The popular and picturesque McKenzie Bridge, Ore. facility saw the Holiday Farm Fire come within a quarter-mile of the course, and a loss of power and closing of a nearby highway shut the club on September 8th. A generator kept sprinklers on the golf course going, to avoid the loss of “all 18 greens and the majority of our fairways,” according to Owner/Operations Manager Mark Giustina. Some club employees lost their homes to the fire, but the reopening “can help them get back in some sort of routine,” Giustina said.
The popular and picturesque Tokatee Golf Club in McKenzie Bridge, Ore., about halfway between Eugene and Bend, got back in business on October 3rd after being spared from the Holiday Farm Fire, The Register-Guard of Eugene reported.
Tokatee had been closed since September 8th, The Register-Guard reported. As C+RB reported on September 14th (https://clubandresortbusiness.com/clubs-near-western-wildfires-close-and-hope-for-best/) the Holiday Farm Fire came within a quarter-mile of the course as it went toward the H.J. Andrews Experimental Forest, “which is very, very close to our property,” said Mark Giustina, the club’s Owner and Operations Manager.
But even though the club was spared from the fire, it still needed to wait for debris on nearby Highway 126 from the fire and firefighting efforts could be cleared before it could reopen, and also needed to have its power restored, The Register-Guard reported.
When Tokatee was able to reopen, The Register-Guard reported, there was still no phone service, but WiFi was available so tee-time reservations could be made online.
When the club lost power, The Register-Guard reported, Giustina and his team brought in a generator and kept the sprinklers going to keep the course irrigated. “Without that generator we more than likely would have lost all 18 greens and the majority of our fairways,” Giustina said.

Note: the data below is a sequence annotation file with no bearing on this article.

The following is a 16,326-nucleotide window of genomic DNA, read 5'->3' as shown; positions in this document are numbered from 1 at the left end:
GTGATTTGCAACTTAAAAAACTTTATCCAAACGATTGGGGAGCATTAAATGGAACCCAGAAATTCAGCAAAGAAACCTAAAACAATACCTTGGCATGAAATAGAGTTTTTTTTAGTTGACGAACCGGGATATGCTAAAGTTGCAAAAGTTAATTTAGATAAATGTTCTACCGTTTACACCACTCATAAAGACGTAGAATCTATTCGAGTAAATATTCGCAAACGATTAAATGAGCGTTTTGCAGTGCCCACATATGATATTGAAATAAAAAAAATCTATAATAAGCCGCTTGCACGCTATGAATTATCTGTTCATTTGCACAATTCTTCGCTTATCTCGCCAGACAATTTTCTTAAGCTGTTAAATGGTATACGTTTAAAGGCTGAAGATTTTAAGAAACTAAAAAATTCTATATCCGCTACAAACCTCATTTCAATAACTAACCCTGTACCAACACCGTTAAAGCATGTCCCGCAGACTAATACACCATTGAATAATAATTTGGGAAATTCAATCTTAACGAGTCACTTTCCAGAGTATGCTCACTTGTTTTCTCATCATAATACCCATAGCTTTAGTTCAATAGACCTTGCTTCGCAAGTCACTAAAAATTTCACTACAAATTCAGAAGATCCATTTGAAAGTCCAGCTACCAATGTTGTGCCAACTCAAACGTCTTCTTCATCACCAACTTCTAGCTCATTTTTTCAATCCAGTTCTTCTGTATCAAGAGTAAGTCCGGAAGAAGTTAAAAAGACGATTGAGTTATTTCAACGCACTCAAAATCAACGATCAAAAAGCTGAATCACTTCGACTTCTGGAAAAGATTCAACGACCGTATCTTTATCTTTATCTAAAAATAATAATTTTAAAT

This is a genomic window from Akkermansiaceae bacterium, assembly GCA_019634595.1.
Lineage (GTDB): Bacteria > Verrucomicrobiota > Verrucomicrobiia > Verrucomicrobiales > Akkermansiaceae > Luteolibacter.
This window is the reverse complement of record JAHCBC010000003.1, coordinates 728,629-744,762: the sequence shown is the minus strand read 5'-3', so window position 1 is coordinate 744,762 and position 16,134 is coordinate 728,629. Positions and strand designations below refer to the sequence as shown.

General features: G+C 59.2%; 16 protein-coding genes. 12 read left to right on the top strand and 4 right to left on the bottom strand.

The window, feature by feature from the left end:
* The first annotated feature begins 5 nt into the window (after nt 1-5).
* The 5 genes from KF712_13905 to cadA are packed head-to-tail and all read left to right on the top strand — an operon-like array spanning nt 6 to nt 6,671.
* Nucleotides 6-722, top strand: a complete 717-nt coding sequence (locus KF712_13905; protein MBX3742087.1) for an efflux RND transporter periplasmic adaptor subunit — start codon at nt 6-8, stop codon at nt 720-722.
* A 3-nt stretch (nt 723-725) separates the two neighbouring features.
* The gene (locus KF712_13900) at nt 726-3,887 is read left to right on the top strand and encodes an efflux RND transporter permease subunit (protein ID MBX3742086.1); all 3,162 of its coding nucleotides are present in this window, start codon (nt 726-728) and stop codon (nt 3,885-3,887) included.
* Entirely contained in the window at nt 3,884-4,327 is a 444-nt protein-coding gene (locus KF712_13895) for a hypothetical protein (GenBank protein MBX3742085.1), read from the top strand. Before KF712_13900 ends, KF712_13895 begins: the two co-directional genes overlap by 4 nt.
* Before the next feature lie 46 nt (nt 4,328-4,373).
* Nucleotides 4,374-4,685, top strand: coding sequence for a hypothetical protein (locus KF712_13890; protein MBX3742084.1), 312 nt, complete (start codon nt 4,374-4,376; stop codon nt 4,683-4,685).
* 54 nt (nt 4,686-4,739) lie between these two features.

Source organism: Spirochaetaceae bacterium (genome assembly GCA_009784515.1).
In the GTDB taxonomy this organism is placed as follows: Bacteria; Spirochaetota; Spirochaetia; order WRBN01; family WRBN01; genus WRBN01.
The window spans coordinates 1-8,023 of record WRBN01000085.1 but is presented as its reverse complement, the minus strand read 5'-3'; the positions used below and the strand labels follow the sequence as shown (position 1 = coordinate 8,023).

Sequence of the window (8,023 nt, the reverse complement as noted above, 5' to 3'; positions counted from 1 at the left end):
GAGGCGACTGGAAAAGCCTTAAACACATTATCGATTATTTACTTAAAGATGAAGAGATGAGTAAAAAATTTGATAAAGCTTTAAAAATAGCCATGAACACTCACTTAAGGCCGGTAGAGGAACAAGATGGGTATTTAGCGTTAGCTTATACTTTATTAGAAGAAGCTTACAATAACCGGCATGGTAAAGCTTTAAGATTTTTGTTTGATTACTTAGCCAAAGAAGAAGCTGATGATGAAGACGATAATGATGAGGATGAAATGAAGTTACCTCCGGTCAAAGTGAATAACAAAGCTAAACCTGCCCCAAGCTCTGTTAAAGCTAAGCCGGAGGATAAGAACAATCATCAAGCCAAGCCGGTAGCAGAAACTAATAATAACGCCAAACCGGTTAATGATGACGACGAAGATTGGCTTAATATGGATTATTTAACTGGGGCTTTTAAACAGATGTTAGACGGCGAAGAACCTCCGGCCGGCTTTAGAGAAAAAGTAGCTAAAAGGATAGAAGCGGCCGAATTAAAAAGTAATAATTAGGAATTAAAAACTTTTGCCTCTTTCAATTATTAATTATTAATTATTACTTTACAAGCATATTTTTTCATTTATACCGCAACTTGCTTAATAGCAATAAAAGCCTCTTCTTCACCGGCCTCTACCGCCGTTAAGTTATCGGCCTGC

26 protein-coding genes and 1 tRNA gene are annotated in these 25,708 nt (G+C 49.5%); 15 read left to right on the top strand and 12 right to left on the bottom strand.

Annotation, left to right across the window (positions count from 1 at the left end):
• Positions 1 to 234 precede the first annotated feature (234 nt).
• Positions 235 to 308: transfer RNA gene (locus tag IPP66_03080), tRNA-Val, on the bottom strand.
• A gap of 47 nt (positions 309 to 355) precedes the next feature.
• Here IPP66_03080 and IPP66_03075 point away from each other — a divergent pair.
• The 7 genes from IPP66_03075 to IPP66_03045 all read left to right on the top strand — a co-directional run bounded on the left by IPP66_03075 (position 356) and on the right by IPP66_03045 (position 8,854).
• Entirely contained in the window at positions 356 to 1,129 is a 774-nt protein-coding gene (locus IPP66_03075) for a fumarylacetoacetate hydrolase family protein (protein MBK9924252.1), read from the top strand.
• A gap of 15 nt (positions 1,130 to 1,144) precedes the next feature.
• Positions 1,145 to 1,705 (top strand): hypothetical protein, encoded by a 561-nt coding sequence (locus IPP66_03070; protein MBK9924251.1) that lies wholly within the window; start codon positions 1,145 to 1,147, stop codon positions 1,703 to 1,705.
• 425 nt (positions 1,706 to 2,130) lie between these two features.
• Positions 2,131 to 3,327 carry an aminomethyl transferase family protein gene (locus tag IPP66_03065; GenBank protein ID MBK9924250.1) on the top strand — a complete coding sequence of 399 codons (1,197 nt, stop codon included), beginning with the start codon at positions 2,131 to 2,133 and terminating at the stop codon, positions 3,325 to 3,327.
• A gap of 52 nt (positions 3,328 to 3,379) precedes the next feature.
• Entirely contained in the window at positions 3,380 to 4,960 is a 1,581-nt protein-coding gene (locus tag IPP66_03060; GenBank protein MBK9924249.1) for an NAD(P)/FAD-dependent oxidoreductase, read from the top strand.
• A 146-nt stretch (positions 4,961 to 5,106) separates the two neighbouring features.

The club’s Castlerock Grill restaurant had a limited menu of drinks and snacks available when it reopened, The Register-Guard reported, and was expected to be fully open within a week or two.
“It’s been such a crazy year, and we know that for some people, golf can be a great escape,” Giustina told The Register-Guard on the eve of the reopening. “I can’t think of a more stressful year between COVID, homeschooling, and now the wildfires and the [November 3rd general] election.
“We’ve been happy that we’ve been able to provide an outlet for folks to just get away,” Giustina added, but he also noted that Tokatee had employees who lost their homes in the Holiday Farm Fire.
“These are our friends and neighbors that have lost everything,” Giustina said. “If we can at least get people back to work, provide them with a paycheck, kind of help get them back in some sort of a routine, we’re happy to be able to do that.”
Even with the resumption of play, Giustina noted that other potential threats will have to be watched for. I think the biggest concern now is once we get the rains and such and there’s the potential for rockslides and mudslides because the soils are as unstable as they are now,” Giustina said.
Before the Holiday Farm Fire, Giustina told The Register-Guard, Tokatee GC was having a good year despite the COVID-19 pandemic. “Golf lends itself to kind of being the best sport, so to speak, to play during a pandemic,” he said. “I’d say we were very proactive how we went around and handled all the [safety and distancing] codes and guidelines. We had a good year going and then it just came to a screeching halt, to say the least.
“We have a lot of groups that play golf on an annual basis that come to Tokatee,” he added. “They make these excursions and they’ve been doing it from year to year and generation to generation. We’re pretty fortunate because we kind of hold a special place in a lot of golfers’ hearts.”